blogging by Andrew Wickliffe


Tomb of Dracula (1972) #31


Tomb of Dracula  31The “Taj in India” C plot has been running seven issues, so half a year, and it’s just now getting to him staking his vampire son. The cover shows Taj thrilled to do it and the wife begging him to stop; the interior’s the opposite; the entire point of Taj going home was to stake the kid before the villagers do it. And to slap his wife around for being… a woman, basically.

Anyway.

Writer Marv Wolfman and penciller Gene Colan cover the Taj C plot simultaneously with the Frank Drake C plot. Frank’s down in South America working for his shitty white guy pal and not noticing all the workers seem to be literal zombies. Neither subplot gets any resolution (and Frank’s doesn’t even get a real cliffhanger), but maybe next time, we’ll finally get some movement on the Taj story. I mean, we won’t, but still. I’ll pretend.

Then we get a half page of Rachel Van Helsing (once the series lead) moping around with an ominous, text-only cliffhanger. Great art from Colan and inker Tom Palmer, but it’s the laziest check-in Tomb could do.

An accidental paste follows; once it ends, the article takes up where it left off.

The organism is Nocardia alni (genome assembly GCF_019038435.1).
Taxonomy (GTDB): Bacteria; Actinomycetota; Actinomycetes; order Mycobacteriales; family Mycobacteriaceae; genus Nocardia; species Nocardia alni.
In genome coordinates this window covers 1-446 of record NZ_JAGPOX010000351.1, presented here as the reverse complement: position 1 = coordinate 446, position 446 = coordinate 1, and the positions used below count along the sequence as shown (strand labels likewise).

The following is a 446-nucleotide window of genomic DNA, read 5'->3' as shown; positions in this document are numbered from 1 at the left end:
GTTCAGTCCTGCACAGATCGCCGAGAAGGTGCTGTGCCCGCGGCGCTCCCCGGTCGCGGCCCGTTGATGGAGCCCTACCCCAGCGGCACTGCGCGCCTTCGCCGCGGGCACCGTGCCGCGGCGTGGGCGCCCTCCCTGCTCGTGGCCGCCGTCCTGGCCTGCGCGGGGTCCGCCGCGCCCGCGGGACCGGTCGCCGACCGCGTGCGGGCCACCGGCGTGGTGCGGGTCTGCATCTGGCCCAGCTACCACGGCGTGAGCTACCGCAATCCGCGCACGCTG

The actual A plot involves Inspector Chelm finally getting the upper hand in his hunt for Dracula. The issue opens with Drac killing a member of Parliament’s daughter (a week after killing the wife), assuming such loss will inspire the guy to vote for “The Master.” It’s unclear the guy doesn’t know “The Master” is Dracula, but there’s also a conspiracy group subplot (almost entirely in expository dialogue) and then a qualified reveal of Dracula’s great scheme.

Qualified because Wolfman reveals the good guys know there’s a great scheme, and they reveal to Dracula they know it, but the reader doesn’t find out. If it goes at Taj pace… it’ll only be four issues before we hear about it again.

Wolfman does a neat little “mixed media” thing with a newspaper report about the Parliament member’s daughter’s death.

Quincy Harker making his own speakerphone, so he doesn’t have to hold the receiver because he’s too busy reading papers, is less neat and makes it hard to sympathize with the heroes. Sure, they’re not trying to take over the world and kill everyone, but Dracula’s not out there making Rube Goldberg speakerphones either.

Gorgeous art from Colan and Palmer, some of their best even: it’s a police conspiracy thriller guest-starring Dracula, and they make it happen.


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